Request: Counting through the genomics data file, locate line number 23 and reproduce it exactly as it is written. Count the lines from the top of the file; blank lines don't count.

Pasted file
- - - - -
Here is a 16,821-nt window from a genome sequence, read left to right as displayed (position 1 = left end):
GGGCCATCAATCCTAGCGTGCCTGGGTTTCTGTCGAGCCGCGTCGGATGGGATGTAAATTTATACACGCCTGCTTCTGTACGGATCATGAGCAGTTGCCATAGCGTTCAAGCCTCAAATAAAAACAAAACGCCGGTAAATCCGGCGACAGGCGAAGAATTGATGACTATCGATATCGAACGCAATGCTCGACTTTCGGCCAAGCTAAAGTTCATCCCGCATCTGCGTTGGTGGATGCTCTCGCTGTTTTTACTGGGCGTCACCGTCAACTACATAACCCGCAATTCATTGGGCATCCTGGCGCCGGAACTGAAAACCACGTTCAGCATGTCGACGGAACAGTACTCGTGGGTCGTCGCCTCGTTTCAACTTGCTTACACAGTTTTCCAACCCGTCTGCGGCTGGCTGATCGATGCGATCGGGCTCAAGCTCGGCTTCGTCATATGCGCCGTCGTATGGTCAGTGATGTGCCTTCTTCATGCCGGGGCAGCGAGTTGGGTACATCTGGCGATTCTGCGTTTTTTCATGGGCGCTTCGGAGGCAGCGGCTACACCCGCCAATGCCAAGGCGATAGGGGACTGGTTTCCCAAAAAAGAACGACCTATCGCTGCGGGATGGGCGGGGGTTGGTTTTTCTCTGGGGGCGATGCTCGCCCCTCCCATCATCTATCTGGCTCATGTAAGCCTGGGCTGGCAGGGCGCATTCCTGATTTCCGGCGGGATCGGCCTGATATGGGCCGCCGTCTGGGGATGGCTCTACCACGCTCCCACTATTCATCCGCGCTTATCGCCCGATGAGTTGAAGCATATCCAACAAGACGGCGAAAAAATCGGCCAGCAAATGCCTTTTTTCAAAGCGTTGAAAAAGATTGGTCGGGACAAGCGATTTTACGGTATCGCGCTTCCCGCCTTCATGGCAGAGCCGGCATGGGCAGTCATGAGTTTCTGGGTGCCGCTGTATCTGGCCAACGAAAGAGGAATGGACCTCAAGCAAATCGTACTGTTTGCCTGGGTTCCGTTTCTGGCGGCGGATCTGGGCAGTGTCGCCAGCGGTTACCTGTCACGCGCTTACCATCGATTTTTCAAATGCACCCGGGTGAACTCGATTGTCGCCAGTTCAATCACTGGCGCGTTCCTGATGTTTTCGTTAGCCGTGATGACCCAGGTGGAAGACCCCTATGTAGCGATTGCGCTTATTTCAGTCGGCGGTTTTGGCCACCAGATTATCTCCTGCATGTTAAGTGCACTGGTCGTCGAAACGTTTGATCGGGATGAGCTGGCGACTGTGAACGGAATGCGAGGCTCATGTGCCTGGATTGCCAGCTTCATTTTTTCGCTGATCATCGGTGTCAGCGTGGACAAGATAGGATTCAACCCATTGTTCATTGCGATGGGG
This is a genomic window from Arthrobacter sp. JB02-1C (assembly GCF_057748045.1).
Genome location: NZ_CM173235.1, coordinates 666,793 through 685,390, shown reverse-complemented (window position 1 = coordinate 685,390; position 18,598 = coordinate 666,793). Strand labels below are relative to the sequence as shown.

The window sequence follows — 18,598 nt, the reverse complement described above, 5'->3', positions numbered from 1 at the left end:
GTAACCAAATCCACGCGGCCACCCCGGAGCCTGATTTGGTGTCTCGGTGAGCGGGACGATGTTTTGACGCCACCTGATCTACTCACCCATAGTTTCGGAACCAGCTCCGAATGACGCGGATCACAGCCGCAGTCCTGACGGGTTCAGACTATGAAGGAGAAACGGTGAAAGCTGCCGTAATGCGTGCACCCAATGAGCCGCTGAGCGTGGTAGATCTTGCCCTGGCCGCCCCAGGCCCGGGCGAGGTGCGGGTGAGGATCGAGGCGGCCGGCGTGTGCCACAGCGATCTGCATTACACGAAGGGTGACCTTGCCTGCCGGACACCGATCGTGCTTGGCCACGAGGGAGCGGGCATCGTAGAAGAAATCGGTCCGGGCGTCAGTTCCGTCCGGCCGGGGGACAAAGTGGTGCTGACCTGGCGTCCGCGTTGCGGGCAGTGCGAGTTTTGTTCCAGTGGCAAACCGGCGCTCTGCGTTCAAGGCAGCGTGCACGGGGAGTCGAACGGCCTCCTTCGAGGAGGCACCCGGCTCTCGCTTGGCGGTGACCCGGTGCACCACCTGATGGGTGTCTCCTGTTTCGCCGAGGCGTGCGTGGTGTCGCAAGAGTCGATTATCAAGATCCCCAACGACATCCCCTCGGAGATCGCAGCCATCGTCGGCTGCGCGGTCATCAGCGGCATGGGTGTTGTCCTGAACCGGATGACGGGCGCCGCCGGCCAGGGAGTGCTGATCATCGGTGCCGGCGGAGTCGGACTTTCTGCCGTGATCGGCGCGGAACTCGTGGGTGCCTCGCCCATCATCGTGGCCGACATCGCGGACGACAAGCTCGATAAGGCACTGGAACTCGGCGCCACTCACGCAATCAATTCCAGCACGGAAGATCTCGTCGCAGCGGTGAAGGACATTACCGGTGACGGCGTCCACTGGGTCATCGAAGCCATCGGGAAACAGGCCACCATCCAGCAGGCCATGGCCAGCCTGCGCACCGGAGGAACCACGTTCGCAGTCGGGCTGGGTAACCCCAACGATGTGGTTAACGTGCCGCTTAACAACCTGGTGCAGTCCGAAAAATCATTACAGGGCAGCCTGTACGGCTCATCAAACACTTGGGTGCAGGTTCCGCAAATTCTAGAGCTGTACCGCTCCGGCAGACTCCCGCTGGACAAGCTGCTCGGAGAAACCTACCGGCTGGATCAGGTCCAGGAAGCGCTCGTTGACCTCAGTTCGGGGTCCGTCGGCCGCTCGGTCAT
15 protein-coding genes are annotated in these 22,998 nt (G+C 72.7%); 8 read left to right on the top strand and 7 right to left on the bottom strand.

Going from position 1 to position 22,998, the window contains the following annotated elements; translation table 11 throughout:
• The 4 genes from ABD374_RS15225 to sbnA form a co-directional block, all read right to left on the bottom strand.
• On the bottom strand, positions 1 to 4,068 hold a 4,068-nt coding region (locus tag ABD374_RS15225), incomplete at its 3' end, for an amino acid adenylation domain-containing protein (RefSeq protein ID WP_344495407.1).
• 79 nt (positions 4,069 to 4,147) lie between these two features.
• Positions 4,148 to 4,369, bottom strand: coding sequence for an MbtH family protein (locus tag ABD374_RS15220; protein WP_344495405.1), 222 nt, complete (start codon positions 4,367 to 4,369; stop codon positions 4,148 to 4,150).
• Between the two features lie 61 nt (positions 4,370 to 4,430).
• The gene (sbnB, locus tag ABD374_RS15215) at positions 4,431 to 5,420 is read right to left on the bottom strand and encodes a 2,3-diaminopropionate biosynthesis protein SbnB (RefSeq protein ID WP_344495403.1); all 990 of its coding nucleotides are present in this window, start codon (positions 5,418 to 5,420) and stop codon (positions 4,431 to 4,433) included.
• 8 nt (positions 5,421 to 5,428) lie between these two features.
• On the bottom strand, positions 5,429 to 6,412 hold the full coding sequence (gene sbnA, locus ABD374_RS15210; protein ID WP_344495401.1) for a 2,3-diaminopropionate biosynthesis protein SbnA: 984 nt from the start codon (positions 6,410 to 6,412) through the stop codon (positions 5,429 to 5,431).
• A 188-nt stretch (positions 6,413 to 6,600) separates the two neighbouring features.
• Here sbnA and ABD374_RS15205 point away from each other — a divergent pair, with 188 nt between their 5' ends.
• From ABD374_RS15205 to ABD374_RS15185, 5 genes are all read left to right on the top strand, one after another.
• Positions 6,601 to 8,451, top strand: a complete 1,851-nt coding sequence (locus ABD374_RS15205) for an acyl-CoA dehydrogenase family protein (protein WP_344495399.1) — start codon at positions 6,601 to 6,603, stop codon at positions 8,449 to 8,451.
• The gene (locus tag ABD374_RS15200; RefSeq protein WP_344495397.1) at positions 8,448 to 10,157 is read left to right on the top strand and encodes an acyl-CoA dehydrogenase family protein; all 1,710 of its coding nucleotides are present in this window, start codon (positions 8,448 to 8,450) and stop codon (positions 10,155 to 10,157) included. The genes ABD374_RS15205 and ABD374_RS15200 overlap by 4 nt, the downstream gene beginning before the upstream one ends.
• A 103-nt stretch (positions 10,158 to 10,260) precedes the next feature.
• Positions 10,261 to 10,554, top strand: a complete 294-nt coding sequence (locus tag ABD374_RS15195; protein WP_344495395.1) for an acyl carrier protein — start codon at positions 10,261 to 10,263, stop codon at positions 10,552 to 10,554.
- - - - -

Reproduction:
• Positions 10,261 to 10,554, top strand: a complete 294-nt coding sequence (locus tag ABD374_RS15195; protein WP_344495395.1) for an acyl carrier protein — start codon at positions 10,261 to 10,263, stop codon at positions 10,552 to 10,554.